Chapter

Information Security and Privacy

Volume 7372 of the series Lecture Notes in Computer Science pp 194-207

Effort-Release Public-Key Encryption from Cryptographic Puzzles

  • Jothi RangasamyAffiliated withInformation Security Institute, Queensland University of Technology
  • , Douglas StebilaAffiliated withInformation Security Institute, Queensland University of Technology
  • , Colin BoydAffiliated withInformation Security Institute, Queensland University of Technology
  • , Juan Manuel González-NietoAffiliated withInformation Security Institute, Queensland University of Technology
  • , Lakshmi KuppusamyAffiliated withInformation Security Institute, Queensland University of Technology

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Abstract

Timed-release cryptography addresses the problem of “sending messages into the future”: a message is encrypted so that it can only be decrypted after a certain amount of time, either (a) with the help of a trusted third party time server, or (b) after a party performs the required number of sequential operations. We generalise the latter case to what we call effort-release public key encryption (ER-PKE), where only the party holding the private key corresponding to the public key can decrypt, and only after performing a certain amount of computation which may or may not be parallelisable. Effort-release PKE generalises both the sequential-operation-based timed-release encryption of Rivest, Shamir, and Wagner, and also the encapsulated key escrow techniques of Bellare and Goldwasser. We give a generic construction for ER-PKE based on the use of moderately hard computational problems called puzzles. Our approach extends the KEM/DEM framework for public key encryption by introducing a difficulty notion for KEMs which results in effort-release PKE. When the puzzle used in our generic construction is non-parallelisable, we recover timed-release cryptography, with the addition that only the designated receiver (in the PKE setting) can decrypt.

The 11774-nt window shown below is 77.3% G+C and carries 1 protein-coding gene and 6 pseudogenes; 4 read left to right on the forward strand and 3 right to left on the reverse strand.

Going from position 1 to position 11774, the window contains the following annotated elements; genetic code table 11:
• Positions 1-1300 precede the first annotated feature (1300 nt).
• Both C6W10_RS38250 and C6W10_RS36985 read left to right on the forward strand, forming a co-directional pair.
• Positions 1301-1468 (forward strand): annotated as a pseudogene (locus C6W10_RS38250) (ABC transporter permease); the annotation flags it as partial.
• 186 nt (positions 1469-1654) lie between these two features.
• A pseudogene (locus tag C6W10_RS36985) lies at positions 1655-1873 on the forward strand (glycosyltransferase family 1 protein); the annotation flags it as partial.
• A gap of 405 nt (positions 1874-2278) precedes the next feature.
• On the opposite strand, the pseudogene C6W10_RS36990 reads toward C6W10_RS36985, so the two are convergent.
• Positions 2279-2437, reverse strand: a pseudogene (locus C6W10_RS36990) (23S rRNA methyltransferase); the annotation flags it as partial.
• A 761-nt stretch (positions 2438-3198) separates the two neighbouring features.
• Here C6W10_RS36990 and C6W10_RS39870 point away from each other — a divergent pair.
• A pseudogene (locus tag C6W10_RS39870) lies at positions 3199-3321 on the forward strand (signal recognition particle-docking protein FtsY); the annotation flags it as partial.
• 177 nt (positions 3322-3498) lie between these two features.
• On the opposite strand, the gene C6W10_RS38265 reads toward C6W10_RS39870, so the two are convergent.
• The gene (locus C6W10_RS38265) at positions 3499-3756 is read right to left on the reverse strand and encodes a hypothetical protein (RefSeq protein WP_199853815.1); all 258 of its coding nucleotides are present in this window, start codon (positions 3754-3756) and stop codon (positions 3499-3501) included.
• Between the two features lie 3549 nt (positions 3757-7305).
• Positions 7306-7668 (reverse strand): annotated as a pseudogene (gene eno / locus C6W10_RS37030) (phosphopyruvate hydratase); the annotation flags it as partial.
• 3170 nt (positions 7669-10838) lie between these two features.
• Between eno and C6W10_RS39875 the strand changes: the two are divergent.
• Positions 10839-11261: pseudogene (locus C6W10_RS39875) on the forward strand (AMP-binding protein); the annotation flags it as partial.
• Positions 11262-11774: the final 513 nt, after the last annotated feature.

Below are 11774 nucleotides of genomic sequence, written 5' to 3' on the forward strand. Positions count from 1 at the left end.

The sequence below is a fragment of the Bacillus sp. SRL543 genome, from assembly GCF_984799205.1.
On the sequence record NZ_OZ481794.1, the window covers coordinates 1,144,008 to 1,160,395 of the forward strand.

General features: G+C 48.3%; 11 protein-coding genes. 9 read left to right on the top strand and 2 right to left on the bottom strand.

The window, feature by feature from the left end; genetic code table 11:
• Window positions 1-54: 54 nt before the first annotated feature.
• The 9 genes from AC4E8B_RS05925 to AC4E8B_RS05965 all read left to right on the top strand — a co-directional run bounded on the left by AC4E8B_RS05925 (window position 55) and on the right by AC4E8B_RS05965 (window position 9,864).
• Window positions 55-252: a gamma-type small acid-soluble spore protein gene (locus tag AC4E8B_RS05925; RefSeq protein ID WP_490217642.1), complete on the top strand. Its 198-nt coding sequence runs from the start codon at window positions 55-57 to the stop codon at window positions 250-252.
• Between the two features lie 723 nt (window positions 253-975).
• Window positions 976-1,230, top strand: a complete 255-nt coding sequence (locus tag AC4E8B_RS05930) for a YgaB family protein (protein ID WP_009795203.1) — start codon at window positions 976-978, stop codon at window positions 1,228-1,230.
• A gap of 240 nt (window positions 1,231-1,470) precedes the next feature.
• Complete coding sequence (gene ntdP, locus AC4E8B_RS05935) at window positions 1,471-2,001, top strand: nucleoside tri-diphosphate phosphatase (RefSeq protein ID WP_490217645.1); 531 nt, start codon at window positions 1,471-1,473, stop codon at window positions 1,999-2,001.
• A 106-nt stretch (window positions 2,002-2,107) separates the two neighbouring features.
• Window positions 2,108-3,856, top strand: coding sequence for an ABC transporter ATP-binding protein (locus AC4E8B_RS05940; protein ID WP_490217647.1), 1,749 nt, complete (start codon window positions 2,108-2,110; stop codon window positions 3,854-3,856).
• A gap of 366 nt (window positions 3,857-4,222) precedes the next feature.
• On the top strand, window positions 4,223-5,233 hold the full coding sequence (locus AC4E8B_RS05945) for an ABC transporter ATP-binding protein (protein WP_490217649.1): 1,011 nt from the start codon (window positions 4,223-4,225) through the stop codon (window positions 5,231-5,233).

Keywords

puzzles difficulty timed-release encryption key escrow